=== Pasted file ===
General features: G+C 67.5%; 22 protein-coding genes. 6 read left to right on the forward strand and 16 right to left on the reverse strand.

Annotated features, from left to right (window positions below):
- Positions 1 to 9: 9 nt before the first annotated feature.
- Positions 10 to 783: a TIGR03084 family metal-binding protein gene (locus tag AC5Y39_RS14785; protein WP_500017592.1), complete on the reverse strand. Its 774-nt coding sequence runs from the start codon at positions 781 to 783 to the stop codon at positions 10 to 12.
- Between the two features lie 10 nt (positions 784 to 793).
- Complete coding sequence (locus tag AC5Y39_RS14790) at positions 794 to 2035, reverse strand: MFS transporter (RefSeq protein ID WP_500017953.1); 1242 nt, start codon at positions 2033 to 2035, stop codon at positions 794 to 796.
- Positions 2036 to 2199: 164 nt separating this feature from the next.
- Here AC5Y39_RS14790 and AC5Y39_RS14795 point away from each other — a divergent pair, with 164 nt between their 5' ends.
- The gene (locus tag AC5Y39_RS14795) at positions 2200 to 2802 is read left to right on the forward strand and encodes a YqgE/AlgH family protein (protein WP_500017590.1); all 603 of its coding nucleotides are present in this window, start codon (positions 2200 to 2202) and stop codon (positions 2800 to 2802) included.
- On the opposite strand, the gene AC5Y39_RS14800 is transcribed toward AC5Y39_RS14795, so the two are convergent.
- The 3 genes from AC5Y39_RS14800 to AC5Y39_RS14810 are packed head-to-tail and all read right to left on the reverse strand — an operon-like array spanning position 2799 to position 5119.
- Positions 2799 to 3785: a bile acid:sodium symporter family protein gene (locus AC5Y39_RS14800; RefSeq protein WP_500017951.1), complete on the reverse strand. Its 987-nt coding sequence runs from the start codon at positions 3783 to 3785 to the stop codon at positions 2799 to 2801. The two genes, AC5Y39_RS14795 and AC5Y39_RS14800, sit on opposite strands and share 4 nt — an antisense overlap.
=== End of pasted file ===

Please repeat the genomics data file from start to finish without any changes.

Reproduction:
General features: G+C 67.5%; 22 protein-coding genes. 6 read left to right on the forward strand and 16 right to left on the reverse strand.

Annotated features, from left to right (window positions below):
- Positions 1 to 9: 9 nt before the first annotated feature.
- Positions 10 to 783: a TIGR03084 family metal-binding protein gene (locus tag AC5Y39_RS14785; protein WP_500017592.1), complete on the reverse strand. Its 774-nt coding sequence runs from the start codon at positions 781 to 783 to the stop codon at positions 10 to 12.
- Between the two features lie 10 nt (positions 784 to 793).
- Complete coding sequence (locus tag AC5Y39_RS14790) at positions 794 to 2035, reverse strand: MFS transporter (RefSeq protein ID WP_500017953.1); 1242 nt, start codon at positions 2033 to 2035, stop codon at positions 794 to 796.
- Positions 2036 to 2199: 164 nt separating this feature from the next.
- Here AC5Y39_RS14790 and AC5Y39_RS14795 point away from each other — a divergent pair, with 164 nt between their 5' ends.
- The gene (locus tag AC5Y39_RS14795) at positions 2200 to 2802 is read left to right on the forward strand and encodes a YqgE/AlgH family protein (protein WP_500017590.1); all 603 of its coding nucleotides are present in this window, start codon (positions 2200 to 2202) and stop codon (positions 2800 to 2802) included.
- On the opposite strand, the gene AC5Y39_RS14800 is transcribed toward AC5Y39_RS14795, so the two are convergent.
- The 3 genes from AC5Y39_RS14800 to AC5Y39_RS14810 are packed head-to-tail and all read right to left on the reverse strand — an operon-like array spanning position 2799 to position 5119.
- Positions 2799 to 3785: a bile acid:sodium symporter family protein gene (locus AC5Y39_RS14800; RefSeq protein WP_500017951.1), complete on the reverse strand. Its 987-nt coding sequence runs from the start codon at positions 3783 to 3785 to the stop codon at positions 2799 to 2801. The two genes, AC5Y39_RS14795 and AC5Y39_RS14800, sit on opposite strands and share 4 nt — an antisense overlap.